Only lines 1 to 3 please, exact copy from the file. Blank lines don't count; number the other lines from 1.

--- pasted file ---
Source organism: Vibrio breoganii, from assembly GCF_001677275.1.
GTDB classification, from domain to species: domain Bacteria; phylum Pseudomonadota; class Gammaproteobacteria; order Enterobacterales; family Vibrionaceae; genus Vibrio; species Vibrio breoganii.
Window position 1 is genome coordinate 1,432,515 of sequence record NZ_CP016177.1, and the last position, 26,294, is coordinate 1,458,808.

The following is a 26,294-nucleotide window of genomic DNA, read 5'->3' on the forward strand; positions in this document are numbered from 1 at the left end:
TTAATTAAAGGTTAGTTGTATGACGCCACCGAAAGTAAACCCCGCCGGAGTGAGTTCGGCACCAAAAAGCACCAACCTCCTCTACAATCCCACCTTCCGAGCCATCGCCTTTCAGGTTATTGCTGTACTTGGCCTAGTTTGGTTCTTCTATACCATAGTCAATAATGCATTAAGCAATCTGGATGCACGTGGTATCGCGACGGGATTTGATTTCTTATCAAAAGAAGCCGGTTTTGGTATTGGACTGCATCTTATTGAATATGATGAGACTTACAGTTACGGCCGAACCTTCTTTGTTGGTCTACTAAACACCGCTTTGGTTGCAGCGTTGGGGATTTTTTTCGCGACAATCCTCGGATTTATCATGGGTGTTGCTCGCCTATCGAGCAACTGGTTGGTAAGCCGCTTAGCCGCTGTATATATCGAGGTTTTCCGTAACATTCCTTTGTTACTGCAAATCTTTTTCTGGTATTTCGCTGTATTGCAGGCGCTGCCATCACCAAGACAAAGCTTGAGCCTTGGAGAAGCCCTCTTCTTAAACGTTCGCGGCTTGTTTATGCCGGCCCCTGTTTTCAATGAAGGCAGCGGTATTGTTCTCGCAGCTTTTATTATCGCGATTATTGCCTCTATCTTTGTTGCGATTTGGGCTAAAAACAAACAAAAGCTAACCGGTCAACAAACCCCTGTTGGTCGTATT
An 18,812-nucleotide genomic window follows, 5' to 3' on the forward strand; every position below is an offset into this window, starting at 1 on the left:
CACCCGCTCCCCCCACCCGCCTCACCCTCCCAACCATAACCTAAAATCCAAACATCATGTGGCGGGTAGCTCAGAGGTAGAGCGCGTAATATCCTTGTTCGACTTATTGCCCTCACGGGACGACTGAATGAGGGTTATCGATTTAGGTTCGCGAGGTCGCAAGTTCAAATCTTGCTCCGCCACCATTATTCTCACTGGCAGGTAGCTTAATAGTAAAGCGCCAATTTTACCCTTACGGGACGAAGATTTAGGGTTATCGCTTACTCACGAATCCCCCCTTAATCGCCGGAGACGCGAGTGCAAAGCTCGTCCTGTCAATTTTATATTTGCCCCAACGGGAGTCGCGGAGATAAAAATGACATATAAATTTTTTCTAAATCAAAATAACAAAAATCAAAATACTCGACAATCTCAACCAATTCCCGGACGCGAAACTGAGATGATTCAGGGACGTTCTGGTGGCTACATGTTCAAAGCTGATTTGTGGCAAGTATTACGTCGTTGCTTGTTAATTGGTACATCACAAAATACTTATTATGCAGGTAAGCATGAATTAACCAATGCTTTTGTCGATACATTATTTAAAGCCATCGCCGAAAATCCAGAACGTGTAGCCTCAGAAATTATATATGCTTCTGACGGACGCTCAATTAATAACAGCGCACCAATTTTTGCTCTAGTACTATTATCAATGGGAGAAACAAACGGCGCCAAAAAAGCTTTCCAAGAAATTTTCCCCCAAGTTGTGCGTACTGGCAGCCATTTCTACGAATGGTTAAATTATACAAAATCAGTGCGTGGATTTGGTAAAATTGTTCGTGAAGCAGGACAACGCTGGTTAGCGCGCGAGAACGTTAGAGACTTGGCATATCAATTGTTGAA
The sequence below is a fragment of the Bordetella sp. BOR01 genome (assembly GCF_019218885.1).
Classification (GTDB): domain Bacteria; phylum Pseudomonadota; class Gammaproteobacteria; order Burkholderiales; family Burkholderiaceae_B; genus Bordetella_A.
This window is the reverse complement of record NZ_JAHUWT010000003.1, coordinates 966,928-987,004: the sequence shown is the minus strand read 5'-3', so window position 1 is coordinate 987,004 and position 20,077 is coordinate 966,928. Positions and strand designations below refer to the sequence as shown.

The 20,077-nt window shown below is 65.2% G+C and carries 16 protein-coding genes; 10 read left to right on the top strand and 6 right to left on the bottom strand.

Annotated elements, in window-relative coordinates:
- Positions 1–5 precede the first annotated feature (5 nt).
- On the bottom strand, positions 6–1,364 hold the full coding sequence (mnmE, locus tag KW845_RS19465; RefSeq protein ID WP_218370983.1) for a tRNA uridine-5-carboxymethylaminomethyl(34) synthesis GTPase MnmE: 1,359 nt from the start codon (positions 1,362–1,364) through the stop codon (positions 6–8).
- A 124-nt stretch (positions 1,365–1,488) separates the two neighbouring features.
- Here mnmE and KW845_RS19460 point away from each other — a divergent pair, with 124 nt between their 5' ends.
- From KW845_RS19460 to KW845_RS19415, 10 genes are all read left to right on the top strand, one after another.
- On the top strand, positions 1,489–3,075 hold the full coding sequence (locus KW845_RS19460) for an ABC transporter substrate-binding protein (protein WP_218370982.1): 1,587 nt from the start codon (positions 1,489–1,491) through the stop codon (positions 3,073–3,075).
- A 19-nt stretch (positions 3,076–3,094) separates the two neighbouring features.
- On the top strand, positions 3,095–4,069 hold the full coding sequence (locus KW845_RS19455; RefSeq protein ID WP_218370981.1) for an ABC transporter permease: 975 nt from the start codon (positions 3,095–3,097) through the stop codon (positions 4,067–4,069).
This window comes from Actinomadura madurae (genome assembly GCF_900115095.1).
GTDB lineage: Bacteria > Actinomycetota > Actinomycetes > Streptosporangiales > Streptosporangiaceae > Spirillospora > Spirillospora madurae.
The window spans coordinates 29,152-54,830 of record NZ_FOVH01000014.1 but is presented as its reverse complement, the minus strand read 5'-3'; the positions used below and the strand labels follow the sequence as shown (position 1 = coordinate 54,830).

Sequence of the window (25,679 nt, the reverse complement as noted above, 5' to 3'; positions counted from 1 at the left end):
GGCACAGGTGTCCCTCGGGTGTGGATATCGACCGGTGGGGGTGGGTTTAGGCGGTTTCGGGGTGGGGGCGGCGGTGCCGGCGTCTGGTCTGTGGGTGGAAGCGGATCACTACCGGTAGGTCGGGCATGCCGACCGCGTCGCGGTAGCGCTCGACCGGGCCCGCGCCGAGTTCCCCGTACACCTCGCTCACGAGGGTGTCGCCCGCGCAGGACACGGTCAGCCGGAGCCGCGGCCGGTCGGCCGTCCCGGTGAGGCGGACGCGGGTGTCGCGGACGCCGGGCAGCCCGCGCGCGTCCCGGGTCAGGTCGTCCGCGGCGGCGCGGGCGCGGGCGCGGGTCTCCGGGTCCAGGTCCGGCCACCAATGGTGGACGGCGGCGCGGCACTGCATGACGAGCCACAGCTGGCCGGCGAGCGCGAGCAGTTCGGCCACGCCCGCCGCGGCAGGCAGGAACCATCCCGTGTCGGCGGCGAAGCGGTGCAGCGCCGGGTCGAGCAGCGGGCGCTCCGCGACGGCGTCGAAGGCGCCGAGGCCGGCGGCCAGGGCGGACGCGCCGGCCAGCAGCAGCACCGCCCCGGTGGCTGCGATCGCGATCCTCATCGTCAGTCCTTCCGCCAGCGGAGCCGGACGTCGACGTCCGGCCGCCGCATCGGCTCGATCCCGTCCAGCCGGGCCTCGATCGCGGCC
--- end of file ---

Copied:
Source organism: Vibrio breoganii, from assembly GCF_001677275.1.
GTDB classification, from domain to species: domain Bacteria; phylum Pseudomonadota; class Gammaproteobacteria; order Enterobacterales; family Vibrionaceae; genus Vibrio; species Vibrio breoganii.
Window position 1 is genome coordinate 1,432,515 of sequence record NZ_CP016177.1, and the last position, 26,294, is coordinate 1,458,808.